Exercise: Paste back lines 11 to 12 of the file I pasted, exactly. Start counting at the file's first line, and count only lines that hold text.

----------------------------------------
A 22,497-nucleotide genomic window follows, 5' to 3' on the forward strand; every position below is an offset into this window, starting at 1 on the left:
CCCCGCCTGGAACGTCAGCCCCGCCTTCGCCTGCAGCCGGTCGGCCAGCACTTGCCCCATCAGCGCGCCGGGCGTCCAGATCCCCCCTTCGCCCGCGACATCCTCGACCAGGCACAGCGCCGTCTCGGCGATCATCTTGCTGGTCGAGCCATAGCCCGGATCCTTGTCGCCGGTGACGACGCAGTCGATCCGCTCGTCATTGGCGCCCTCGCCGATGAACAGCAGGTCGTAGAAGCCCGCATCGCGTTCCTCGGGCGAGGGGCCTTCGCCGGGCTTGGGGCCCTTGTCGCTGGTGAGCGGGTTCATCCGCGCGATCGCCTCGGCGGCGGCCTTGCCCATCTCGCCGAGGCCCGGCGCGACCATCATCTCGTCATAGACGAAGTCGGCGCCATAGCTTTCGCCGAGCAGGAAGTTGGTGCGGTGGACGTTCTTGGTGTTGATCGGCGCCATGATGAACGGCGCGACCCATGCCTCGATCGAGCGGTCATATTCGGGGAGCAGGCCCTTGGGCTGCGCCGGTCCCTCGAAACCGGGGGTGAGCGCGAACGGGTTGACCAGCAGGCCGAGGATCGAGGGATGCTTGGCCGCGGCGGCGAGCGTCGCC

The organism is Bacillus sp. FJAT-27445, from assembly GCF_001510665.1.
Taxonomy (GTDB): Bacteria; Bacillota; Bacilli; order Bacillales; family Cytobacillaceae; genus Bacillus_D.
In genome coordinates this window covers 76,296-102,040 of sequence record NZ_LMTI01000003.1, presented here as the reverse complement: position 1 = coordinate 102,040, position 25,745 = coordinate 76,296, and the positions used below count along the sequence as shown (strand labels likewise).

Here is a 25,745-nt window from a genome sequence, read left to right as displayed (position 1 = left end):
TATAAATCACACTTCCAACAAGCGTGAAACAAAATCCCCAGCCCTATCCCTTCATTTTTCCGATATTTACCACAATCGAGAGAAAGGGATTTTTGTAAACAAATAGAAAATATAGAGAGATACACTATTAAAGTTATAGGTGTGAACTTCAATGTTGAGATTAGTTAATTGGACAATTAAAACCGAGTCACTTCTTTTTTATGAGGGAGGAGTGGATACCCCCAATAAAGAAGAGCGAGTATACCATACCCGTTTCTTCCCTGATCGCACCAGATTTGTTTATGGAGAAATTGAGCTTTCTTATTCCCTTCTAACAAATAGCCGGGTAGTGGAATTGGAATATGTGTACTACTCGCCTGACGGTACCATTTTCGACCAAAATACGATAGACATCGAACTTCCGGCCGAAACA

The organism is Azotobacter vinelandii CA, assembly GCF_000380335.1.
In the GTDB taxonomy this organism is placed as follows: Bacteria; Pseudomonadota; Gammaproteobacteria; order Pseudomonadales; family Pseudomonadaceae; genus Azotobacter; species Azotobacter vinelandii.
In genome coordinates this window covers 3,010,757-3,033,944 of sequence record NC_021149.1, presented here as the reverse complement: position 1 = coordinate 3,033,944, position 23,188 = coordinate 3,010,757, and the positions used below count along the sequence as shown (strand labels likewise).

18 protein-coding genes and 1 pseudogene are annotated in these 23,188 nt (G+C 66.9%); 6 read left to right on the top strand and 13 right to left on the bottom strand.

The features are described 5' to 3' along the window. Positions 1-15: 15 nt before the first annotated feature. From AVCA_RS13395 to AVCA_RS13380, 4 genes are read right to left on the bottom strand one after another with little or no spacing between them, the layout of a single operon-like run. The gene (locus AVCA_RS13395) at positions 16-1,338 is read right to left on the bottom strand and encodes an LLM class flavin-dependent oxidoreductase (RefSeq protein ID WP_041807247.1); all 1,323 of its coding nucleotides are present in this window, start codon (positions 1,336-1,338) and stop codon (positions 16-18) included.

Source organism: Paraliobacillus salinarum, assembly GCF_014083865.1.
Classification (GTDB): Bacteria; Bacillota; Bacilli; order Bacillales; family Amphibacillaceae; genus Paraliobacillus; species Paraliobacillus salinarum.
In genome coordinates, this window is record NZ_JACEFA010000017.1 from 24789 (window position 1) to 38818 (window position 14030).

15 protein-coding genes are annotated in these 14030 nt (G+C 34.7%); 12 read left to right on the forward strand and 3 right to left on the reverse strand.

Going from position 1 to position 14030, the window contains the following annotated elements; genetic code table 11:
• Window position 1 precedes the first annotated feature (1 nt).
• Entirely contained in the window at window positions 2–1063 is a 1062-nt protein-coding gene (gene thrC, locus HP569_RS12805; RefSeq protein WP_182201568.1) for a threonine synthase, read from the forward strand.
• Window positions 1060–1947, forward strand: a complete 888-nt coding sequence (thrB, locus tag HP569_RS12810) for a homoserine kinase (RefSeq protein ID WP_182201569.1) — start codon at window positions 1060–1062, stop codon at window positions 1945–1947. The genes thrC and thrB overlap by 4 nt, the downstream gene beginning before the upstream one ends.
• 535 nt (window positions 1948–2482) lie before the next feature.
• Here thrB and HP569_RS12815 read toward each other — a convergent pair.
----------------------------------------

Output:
18 protein-coding genes and 1 pseudogene are annotated in these 23,188 nt (G+C 66.9%); 6 read left to right on the top strand and 13 right to left on the bottom strand.

The features are described 5' to 3' along the window. Positions 1-15: 15 nt before the first annotated feature. From AVCA_RS13395 to AVCA_RS13380, 4 genes are read right to left on the bottom strand one after another with little or no spacing between them, the layout of a single operon-like run. The gene (locus AVCA_RS13395) at positions 16-1,338 is read right to left on the bottom strand and encodes an LLM class flavin-dependent oxidoreductase (RefSeq protein ID WP_041807247.1); all 1,323 of its coding nucleotides are present in this window, start codon (positions 1,336-1,338) and stop codon (positions 16-18) included.